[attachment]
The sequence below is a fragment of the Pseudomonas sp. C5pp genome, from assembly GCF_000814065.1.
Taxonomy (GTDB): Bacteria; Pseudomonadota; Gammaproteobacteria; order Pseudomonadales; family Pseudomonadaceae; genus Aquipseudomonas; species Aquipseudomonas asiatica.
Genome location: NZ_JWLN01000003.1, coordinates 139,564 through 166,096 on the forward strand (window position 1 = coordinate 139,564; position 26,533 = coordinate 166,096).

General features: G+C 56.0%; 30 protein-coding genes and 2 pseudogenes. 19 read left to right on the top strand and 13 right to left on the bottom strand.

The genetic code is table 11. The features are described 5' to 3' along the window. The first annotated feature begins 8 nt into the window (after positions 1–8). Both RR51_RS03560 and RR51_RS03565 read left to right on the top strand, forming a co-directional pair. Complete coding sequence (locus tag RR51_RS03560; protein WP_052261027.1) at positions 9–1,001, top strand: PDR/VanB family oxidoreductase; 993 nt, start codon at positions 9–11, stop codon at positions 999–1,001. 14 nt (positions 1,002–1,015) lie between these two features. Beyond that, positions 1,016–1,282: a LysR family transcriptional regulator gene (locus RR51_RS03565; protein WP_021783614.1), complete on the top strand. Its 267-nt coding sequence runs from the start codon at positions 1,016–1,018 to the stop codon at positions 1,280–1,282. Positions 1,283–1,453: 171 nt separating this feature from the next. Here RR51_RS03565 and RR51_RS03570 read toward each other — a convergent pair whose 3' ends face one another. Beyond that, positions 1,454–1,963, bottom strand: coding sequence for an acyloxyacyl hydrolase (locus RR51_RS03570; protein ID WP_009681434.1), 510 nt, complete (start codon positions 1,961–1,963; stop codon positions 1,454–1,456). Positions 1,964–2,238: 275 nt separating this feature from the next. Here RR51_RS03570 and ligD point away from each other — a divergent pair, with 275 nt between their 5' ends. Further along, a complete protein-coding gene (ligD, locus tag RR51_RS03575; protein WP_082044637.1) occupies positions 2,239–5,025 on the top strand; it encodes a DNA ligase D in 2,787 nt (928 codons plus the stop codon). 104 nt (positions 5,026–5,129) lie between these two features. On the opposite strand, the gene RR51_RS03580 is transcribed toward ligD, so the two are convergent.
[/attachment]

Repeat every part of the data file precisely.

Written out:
The sequence below is a fragment of the Pseudomonas sp. C5pp genome, from assembly GCF_000814065.1.
Taxonomy (GTDB): Bacteria; Pseudomonadota; Gammaproteobacteria; order Pseudomonadales; family Pseudomonadaceae; genus Aquipseudomonas; species Aquipseudomonas asiatica.
Genome location: NZ_JWLN01000003.1, coordinates 139,564 through 166,096 on the forward strand (window position 1 = coordinate 139,564; position 26,533 = coordinate 166,096).

General features: G+C 56.0%; 30 protein-coding genes and 2 pseudogenes. 19 read left to right on the top strand and 13 right to left on the bottom strand.

The genetic code is table 11. The features are described 5' to 3' along the window. The first annotated feature begins 8 nt into the window (after positions 1–8). Both RR51_RS03560 and RR51_RS03565 read left to right on the top strand, forming a co-directional pair. Complete coding sequence (locus tag RR51_RS03560; protein WP_052261027.1) at positions 9–1,001, top strand: PDR/VanB family oxidoreductase; 993 nt, start codon at positions 9–11, stop codon at positions 999–1,001. 14 nt (positions 1,002–1,015) lie between these two features. Beyond that, positions 1,016–1,282: a LysR family transcriptional regulator gene (locus RR51_RS03565; protein WP_021783614.1), complete on the top strand. Its 267-nt coding sequence runs from the start codon at positions 1,016–1,018 to the stop codon at positions 1,280–1,282. Positions 1,283–1,453: 171 nt separating this feature from the next. Here RR51_RS03565 and RR51_RS03570 read toward each other — a convergent pair whose 3' ends face one another. Beyond that, positions 1,454–1,963, bottom strand: coding sequence for an acyloxyacyl hydrolase (locus RR51_RS03570; protein ID WP_009681434.1), 510 nt, complete (start codon positions 1,961–1,963; stop codon positions 1,454–1,456). Positions 1,964–2,238: 275 nt separating this feature from the next. Here RR51_RS03570 and ligD point away from each other — a divergent pair, with 275 nt between their 5' ends. Further along, a complete protein-coding gene (ligD, locus tag RR51_RS03575; protein WP_082044637.1) occupies positions 2,239–5,025 on the top strand; it encodes a DNA ligase D in 2,787 nt (928 codons plus the stop codon). 104 nt (positions 5,026–5,129) lie between these two features. On the opposite strand, the gene RR51_RS03580 is transcribed toward ligD, so the two are convergent.